Tuesday, July 17, 2012

Things have Changed

Let's pause a moment for a moment of silence. Customer service is dead.

In this hustle, bustle world, it's not too surprising that customer service has suffered. But I believe it has now turned the corner entirely.

My first moment of "what's going on?" occurred after I moved to northern Virginia in 1990. I had gone to a local courthouse to retrieve some documents and stopped at a kiosk for directions. The girl behind the glass was doing her nails, in the middle of the lobby at the courthouse. I couldn't believe that a courthouse employee/civil servant would be so nonchalant about her job. But my journey had only begun.

It was shortly after taking a job in Washington, D.C. that I was reprimanded by a senior partner for smiling too much. A few years living inside the Beltway did a lot to dissuade me of being friendly.

In hindsight, perhaps Washington, D.C. was at the cutting edge of rudeness. Perhaps they began the wave of indifference which has now spread coast-to-coast. After all, Washington has always been a trendsetter.

Since moving to small town America, I've learned to navigate through life seeking out service providers and cashiers who will at least make eye contact and attempt to be pleasant. There are still some folks with manners out there, survivors of "the customer is always right" school of thinking. No one ever really thought the customer is always right but they at least pretended to give a hoot.

Trying to make a purchase at an upscale department store has become difficult. First, you have to track down a "sales associate" who is available, not already busy, not on their cell phone, not about to go on break or otherwise encumbered. Second, you should already have in hand the precise item that you wish to purchase. Don't expect anyone to help you by locating another similar product, perhaps in a different color or size. Third, make it clear that you are going to buy the item with as little involvement from the clerk as possible. This declaration will no doubt bring a big sigh of relief as the clerk -- who is no doubt new to the job -- can swipe your credit card and be done with it. Everyone will be happier for the matter being resolved simply.

Like most folks, I have scores of personal stories about being treated shabbily.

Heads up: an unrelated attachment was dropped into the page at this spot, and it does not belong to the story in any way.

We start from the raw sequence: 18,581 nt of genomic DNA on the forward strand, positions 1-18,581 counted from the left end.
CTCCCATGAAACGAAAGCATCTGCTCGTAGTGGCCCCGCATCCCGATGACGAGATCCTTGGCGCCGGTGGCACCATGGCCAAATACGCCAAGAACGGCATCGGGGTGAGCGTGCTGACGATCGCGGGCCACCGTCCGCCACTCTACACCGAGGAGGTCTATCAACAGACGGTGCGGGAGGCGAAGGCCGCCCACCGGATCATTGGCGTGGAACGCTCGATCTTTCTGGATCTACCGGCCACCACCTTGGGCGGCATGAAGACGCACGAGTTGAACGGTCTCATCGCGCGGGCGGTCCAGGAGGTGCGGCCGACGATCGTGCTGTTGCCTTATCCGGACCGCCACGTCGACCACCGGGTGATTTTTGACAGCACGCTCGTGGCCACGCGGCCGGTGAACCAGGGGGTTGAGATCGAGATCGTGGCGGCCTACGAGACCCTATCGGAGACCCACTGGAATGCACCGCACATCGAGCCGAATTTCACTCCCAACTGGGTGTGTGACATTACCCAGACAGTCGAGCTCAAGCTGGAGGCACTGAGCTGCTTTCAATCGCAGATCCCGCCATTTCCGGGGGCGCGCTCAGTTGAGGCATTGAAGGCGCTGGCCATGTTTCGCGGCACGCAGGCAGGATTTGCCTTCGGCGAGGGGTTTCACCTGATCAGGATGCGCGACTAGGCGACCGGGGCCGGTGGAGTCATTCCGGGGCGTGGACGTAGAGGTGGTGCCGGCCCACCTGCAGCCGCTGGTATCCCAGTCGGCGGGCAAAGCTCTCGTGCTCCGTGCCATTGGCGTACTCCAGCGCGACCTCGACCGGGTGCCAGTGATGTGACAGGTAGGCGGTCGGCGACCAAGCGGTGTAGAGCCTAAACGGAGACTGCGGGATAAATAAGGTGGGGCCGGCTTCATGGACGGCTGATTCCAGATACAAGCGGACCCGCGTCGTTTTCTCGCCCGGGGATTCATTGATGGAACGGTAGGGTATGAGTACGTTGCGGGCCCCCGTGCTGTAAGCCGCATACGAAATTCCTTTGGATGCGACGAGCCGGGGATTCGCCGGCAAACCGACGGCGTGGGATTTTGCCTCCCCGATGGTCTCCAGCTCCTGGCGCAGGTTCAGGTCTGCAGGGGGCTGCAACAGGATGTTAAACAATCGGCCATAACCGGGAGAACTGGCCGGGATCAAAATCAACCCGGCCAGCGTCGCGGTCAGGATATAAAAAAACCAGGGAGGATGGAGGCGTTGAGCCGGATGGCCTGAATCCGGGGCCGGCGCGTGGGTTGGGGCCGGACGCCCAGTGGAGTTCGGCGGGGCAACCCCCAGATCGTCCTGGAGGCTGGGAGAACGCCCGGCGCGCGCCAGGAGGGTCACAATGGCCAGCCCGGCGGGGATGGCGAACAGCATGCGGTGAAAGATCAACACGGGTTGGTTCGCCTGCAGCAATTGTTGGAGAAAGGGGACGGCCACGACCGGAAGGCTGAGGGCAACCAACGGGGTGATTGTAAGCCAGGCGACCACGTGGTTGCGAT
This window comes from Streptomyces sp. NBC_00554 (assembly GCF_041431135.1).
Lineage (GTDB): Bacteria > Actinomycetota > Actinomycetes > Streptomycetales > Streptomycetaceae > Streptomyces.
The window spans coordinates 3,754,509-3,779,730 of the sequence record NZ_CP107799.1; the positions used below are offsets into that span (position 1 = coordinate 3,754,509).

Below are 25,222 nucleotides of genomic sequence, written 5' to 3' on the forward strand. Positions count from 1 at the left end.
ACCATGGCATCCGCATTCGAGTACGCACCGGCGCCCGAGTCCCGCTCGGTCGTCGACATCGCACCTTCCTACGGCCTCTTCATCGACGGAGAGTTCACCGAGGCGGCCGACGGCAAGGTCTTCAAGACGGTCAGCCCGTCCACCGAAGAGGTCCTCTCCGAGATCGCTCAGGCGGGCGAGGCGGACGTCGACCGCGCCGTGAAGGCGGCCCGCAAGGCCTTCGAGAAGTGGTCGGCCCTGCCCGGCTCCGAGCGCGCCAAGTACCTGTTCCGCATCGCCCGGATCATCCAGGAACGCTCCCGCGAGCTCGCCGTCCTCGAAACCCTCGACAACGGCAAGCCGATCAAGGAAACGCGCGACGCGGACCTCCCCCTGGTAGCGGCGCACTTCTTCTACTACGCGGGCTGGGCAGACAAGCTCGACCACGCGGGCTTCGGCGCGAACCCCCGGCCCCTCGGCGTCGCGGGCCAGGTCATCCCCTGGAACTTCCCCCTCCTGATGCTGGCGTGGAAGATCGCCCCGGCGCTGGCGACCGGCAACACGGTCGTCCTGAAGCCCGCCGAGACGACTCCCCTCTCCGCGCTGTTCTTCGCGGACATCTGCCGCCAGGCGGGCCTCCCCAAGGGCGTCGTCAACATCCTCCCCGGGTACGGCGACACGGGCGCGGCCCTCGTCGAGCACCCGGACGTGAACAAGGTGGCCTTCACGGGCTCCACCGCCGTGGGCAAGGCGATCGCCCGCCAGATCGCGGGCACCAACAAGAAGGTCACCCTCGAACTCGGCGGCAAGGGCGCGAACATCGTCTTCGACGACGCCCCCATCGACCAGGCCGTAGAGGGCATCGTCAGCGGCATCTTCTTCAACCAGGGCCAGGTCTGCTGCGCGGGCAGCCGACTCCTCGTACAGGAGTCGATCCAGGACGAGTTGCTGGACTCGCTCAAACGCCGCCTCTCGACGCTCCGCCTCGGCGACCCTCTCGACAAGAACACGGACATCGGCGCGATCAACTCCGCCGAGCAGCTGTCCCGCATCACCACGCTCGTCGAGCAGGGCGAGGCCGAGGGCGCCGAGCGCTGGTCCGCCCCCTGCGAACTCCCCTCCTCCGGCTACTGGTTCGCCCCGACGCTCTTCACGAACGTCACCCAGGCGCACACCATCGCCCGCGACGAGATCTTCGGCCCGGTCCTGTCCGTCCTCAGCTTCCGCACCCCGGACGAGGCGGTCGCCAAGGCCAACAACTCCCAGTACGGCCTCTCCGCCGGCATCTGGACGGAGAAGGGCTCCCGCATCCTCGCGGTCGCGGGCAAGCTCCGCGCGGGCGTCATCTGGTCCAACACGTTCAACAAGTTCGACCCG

Recently I was at a local grocery to buy liquor on a weekend. There was NO ONE among the store staff, cashiers, produce or meat departments who was old enough to ring up my purchase. They finally located an extra stock clerk working in the back who could do so. It was a long, complex episode but no one apologized or seemed embarrassed at all.

Recently I was dining out with a friend. We had been served and our food was excellent. But before being asked about dessert or receiving an ice tea refill, our waitress simply vanished. She resurfaced in a different section of the restaurant, waiting on a large party. We tried for 20 minutes to catch her eye without luck. I finally waved to the manager and indicated we were waiting for our check. The manager apologized, brought our check, even reducing the bill because of our long wait. My friend paid with a credit card. The manager returned with his receipt and left the table. My friend said, "I didn't get my credit card back." "Are you sure?" He shook his head. "No, I didn't get it back."

He approached the manager at a register. After they chatted, the manager reached into her pants pocket and retrieved my friend's American Express card. The manager smiled weakly and said nothing.

Unfortunately, there are many such examples. No doubt some of these incidents were due to extenuating circumstances -- staff shortages, poor scheduling, even careless employees. But the overall impression that the consumer takes away from such events is that no one cares about the customer.

If business or profits decline, perhaps CEOs should look farther down the corporate ladder to see where the problem may have begun.

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